The city of Austin and the state of Texas are both victims of a massive breach in state and federal computer networks by purported Russian intelligence agencies, according to confirmed reports.
Executives from the city of Austin say they are following measures recommended by the Cybersecurity and Infrastructure Security Agency (CISA) and FBI.
Austin councilmembers on December 8 awarded a contract for citywide cyber liability insurance for up to $2.43 million to Alliant Insurance Services, Inc.
According to the solicitation documents issued in February 2020, the city was seeking insurance agents and brokers experienced and qualified to provide cyber liability consulting services and placement of comprehensive cyber liability insurance coverage for large public entities.
CISA issued an emergency directive on December 13 after it was discovered that hackers had gained access to multiple computer networks via SolarWinds’ Orion products. SolarWinds Corporation is headquartered in Austin.
Officials at the Texas Department of Public Safety (DPS) did not confirm if the agency had been breached, but they referred inquiries to FBI Special Agent Michelle Lee in the bureau’s San Antonio office.
On its website, SolarWinds stated that it believes “the vulnerability was inserted into its Orion platform products and it existed in updates released to customers between March and June 2020.”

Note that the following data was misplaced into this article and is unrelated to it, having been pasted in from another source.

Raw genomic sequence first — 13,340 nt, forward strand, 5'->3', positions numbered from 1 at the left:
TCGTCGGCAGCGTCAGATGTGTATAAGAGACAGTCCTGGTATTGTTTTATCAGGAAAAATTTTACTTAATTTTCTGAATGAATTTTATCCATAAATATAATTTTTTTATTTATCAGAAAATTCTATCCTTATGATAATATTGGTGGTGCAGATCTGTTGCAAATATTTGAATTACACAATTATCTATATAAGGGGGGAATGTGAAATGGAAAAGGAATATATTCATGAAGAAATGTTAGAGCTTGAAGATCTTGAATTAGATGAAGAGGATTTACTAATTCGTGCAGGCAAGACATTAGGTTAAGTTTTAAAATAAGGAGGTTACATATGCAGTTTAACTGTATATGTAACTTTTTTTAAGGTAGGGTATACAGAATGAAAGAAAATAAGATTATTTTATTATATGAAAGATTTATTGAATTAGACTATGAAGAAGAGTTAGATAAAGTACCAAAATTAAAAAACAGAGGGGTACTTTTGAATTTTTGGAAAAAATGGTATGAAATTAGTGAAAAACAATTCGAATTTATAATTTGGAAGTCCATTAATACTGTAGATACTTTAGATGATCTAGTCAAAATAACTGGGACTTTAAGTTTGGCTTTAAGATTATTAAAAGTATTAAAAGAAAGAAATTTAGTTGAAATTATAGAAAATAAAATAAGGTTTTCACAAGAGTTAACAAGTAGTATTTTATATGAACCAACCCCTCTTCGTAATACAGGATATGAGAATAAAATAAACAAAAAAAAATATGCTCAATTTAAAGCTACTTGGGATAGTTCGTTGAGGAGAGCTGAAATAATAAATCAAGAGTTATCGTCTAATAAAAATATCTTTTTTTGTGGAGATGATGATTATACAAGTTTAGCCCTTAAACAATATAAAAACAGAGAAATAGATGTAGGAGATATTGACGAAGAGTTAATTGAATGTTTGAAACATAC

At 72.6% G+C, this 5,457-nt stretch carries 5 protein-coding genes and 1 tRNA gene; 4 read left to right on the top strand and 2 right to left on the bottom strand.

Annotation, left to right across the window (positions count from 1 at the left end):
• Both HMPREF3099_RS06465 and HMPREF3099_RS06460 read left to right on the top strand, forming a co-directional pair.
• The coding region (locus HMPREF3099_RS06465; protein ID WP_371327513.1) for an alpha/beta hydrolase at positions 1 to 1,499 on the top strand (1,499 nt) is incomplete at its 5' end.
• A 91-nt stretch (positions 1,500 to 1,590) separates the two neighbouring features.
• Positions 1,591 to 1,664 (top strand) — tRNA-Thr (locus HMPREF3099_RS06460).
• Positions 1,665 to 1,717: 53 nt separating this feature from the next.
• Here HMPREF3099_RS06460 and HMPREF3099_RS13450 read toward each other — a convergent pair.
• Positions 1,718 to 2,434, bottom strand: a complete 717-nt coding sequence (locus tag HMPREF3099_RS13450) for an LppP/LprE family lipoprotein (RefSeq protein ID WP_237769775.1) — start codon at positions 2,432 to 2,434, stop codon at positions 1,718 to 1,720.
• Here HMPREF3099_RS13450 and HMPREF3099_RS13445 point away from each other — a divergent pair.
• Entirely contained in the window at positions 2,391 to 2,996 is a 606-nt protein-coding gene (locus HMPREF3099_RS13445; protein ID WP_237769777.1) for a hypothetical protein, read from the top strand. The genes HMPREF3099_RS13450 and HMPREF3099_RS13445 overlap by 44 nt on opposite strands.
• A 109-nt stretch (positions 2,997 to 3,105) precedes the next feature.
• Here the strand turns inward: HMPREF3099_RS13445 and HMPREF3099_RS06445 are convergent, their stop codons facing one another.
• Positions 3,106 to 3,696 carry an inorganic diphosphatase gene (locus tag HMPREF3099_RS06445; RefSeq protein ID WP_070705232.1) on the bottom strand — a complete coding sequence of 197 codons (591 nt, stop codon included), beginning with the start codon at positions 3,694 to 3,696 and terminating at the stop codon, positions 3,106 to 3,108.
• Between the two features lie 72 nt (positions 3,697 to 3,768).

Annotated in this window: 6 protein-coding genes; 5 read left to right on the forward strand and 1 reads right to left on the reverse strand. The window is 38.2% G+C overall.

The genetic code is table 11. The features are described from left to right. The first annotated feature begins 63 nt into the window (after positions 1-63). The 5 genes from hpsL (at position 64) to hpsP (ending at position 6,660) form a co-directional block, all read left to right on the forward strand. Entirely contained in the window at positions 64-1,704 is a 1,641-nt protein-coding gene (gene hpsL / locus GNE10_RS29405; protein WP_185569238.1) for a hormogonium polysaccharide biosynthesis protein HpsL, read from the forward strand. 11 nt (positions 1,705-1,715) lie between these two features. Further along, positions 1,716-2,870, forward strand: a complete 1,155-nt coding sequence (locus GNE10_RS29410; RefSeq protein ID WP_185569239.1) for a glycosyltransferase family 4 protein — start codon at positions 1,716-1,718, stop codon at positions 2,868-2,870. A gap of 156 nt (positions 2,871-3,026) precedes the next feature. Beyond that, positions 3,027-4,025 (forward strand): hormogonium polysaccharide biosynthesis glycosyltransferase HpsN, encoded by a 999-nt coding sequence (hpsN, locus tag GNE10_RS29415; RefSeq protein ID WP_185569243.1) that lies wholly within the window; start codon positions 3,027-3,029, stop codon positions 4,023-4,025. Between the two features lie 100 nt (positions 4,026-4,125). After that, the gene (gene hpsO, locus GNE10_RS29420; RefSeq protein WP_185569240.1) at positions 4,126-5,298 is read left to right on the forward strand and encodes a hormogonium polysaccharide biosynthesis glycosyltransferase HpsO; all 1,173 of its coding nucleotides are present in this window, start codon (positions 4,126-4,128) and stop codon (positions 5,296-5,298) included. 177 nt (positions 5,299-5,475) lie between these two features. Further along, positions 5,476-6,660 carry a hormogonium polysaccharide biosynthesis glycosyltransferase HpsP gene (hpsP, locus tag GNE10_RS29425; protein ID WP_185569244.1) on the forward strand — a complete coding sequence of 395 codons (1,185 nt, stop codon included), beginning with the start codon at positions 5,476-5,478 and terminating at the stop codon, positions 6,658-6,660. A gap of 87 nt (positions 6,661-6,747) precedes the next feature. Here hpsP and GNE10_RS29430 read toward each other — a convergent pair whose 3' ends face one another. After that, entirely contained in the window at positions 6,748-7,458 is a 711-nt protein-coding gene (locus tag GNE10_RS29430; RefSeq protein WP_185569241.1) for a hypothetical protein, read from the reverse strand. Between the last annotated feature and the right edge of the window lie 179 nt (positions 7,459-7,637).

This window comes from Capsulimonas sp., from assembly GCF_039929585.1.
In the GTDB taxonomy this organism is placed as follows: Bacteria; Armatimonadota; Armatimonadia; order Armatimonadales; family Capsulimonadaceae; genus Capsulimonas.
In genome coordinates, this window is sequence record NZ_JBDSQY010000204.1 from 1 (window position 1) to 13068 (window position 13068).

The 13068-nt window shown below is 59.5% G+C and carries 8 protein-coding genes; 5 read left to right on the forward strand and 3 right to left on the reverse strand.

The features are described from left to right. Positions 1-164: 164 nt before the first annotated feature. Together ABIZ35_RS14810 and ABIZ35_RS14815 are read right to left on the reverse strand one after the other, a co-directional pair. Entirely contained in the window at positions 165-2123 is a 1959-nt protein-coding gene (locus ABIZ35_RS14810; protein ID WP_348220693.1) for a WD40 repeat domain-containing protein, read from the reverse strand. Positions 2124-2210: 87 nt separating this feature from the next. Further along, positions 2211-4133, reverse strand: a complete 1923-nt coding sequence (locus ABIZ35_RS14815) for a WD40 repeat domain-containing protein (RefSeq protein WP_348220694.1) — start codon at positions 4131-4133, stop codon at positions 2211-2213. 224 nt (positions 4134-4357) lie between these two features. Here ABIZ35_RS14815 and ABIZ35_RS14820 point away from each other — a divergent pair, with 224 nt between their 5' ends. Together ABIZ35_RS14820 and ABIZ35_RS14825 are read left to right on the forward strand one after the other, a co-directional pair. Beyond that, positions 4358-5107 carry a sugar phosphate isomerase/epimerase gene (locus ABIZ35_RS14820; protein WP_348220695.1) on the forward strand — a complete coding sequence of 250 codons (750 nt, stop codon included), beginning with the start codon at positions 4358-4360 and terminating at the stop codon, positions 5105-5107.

The breach to SolarWinds permitted attackers to gain access to an estimated 17,000 network traffic management systems out of the company’s 33,000 Orion customers.
The Multi-State Information Sharing and Analysis Center reported that multiple vulnerabilities have been discovered in SolarWinds N-Central. Two of these vulnerabilities, when used in conjunction with each other, could allow for remote code execution.
SolarWinds N-Central is a remote monitoring and management automation platform for managed service providers and IT professionals.
Successful exploitation of the most severe of these vulnerabilities could allow for remote code execution. Depending on the privileges associated with the user an attacker could then install programs; view, change, or delete data; or create new accounts with full user rights.
Users whose accounts are configured to have fewer user rights on the system could be less impacted than those who operate with administrative user rights.
This story originally published by Strategic Partnerships.